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Cult commits to long-term flexible and hybrid working

By The Drum Network, Staff Writer

November 6, 2020 | 4 min read

2020 has provided little joy for anyone. But one silver lining has been the enforced adoption of flexible working across every sector and every business, be they financial institutions, legacy brands, SME’s or start-ups. Overnight business models were broken, leaders were forced to reimagine and rebuild their vision based on alien human values such as trust and empathy, rather than the traditional enforced rules and regulations. Interestingly, the creative sector has not been the champion of progressive change, rather more notorious for a culture of unforgiving hours and family intolerance, which succeeded only in driving family-focussed talent out of the industry.

At Cult, we’ve always aimed to adopt radical business practices to bring a better and more fulfilling working culture to our team and clients. From launching a pioneering wellness programme for our team in 2017 to embracing an 80/20 way of working to allow our team to nurture side-hustles, passion projects and continue learning.

So earlier this year we welcomed partaking in The Forever Flex report, which was published this week. The report surveyed 1,420 employers and conducted in-depth interviews with business leaders at 32 companies, across a range of sectors and sizes, including Cult. The research was conducted during lockdown by Claremont, commissioned by Mother Pukka and funded by Sir Robert McAlpine. The findings represent a study of real-life success stories and evidence-based advice which resonates on a human level. The report illustrates how flexible working can be managed successfully resulting in a happier and more efficient workforce.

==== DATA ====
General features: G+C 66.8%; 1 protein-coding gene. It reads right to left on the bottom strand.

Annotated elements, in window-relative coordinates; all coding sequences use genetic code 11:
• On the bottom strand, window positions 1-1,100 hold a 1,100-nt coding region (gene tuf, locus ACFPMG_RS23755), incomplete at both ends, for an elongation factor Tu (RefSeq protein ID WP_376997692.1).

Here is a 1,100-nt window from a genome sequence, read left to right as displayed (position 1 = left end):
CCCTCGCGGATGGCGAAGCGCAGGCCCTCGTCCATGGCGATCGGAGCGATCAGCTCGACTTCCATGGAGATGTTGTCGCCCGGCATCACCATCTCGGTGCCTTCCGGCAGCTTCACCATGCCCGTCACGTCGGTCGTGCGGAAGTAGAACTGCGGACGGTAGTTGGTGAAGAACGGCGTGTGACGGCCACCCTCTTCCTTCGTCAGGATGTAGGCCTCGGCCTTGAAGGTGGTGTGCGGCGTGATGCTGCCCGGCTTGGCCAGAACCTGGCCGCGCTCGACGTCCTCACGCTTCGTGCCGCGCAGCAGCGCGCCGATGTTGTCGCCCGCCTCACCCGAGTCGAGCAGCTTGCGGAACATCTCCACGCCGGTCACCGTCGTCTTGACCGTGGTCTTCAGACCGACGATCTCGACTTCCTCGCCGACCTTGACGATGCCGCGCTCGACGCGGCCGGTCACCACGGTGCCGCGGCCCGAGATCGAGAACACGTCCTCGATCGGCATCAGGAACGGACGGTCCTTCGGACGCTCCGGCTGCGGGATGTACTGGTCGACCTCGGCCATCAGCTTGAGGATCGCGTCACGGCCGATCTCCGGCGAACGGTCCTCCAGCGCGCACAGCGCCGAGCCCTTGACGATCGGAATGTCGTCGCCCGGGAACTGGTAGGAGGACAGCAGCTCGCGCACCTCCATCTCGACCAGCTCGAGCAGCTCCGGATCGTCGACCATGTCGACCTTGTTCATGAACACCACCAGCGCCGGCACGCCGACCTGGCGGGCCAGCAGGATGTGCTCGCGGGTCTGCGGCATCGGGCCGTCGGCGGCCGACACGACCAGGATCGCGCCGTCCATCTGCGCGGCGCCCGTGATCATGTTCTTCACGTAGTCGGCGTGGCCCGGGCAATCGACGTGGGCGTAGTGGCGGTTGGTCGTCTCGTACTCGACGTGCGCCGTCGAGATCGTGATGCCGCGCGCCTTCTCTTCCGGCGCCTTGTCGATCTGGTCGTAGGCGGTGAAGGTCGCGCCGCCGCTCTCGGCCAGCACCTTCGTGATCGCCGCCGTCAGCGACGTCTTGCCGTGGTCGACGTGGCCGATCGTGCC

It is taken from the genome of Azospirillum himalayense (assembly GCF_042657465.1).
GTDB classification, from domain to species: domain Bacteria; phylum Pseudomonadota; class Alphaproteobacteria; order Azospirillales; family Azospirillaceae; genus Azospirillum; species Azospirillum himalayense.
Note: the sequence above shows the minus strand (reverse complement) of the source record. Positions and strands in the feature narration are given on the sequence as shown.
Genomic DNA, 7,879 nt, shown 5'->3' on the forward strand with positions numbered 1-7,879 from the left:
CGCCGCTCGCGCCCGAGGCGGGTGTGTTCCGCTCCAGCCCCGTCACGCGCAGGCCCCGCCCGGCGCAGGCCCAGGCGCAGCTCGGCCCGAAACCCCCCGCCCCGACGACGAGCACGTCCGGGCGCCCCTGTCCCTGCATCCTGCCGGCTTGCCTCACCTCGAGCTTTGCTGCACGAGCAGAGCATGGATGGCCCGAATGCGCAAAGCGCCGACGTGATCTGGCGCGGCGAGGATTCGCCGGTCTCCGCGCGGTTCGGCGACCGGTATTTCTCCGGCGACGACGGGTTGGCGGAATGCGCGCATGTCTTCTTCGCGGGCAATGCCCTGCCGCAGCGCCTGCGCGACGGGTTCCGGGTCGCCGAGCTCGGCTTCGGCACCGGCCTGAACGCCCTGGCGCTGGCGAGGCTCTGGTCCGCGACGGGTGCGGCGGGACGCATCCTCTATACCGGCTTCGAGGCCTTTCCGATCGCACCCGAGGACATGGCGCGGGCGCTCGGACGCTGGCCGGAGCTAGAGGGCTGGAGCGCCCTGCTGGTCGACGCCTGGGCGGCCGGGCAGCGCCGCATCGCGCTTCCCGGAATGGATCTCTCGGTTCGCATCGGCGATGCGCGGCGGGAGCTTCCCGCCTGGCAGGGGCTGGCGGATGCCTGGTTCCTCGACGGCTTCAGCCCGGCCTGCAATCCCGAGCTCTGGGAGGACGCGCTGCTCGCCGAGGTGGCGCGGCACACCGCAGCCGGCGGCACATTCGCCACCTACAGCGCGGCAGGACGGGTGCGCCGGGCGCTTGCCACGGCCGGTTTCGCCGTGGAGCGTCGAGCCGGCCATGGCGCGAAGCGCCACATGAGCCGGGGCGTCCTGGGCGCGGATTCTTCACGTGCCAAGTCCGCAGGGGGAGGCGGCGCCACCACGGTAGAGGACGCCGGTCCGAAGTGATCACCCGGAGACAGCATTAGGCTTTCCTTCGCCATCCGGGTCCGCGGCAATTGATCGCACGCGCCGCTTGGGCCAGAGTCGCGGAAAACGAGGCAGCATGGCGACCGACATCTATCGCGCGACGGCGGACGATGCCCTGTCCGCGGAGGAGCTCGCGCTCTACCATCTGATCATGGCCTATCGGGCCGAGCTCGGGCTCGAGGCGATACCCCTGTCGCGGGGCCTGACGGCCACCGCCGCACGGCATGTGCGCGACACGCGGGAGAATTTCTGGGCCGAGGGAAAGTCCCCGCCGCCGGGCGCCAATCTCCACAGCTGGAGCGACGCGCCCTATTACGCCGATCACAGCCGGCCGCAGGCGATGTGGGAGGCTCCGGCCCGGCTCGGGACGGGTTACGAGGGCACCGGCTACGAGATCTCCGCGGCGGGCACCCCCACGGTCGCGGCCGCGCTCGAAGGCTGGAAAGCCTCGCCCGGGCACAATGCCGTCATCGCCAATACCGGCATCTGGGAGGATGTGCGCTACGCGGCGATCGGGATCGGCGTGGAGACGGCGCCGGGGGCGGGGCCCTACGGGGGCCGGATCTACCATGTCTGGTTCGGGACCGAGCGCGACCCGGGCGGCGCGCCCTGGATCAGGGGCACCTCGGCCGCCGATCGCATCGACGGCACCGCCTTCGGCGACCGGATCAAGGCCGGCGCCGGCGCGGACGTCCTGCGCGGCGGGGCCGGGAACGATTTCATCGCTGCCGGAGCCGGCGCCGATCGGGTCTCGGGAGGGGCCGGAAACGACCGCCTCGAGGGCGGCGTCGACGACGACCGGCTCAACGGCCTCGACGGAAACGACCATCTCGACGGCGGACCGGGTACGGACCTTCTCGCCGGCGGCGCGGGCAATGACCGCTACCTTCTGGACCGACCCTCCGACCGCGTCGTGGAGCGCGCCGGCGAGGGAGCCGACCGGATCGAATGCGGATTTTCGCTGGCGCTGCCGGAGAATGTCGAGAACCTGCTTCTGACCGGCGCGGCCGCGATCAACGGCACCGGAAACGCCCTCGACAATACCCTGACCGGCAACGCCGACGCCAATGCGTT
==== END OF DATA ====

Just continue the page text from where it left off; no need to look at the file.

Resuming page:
The report shows that 82% of employers in our services sector intend to keep working from home, 79% want to keep flexitime and 70% want to keep part-time hours. This shift in mind-set is not without its challenges. Surrendering control, allowing yourself and your team to learn, succeed and fail – is all part of the journey of adjustment. Leaders must learn to trust in their team relationships, especially the ones that worked previously, and acknowledge their success was not based on geography.

The research is an inspiring read and lays out a framework for all business looking to understand what the future of work could look like. Myself, co-founder and MD Bridey Lipscombe and our head of strategy Charlotte Bunyan were all interviewed about our views on flexible working, working from home while home-schooling and juggling raising our children; which was brought into sharp focus during the long period following the first UK lockdown.

“This working from home experiment has just reaffirmed that talking with our team is the number one thing we should have been doing over the past eight years. It improves trust and is not to be underestimated.” 

I went on to say: “Let’s open the floodgates: it doesn’t matter where you’re located, doesn’t matter what your day might look like, we just care about you doing the work that you love, to your best capabilities.”

As we look forward to 2021 any beyond we are more focused than ever on having an adaptable and compassionate focus to our team’s needs balanced with the progressive business model we’ve spent 8 years carving out.

"I believe that offering everyone a working environment in which they can thrive and be their best through flexible working can help pave the way to greater inclusion, diversity and the much-needed reduction of the gender pay gap,” said Paul Hamer, CEO, McAlpin.

Read the full report here:


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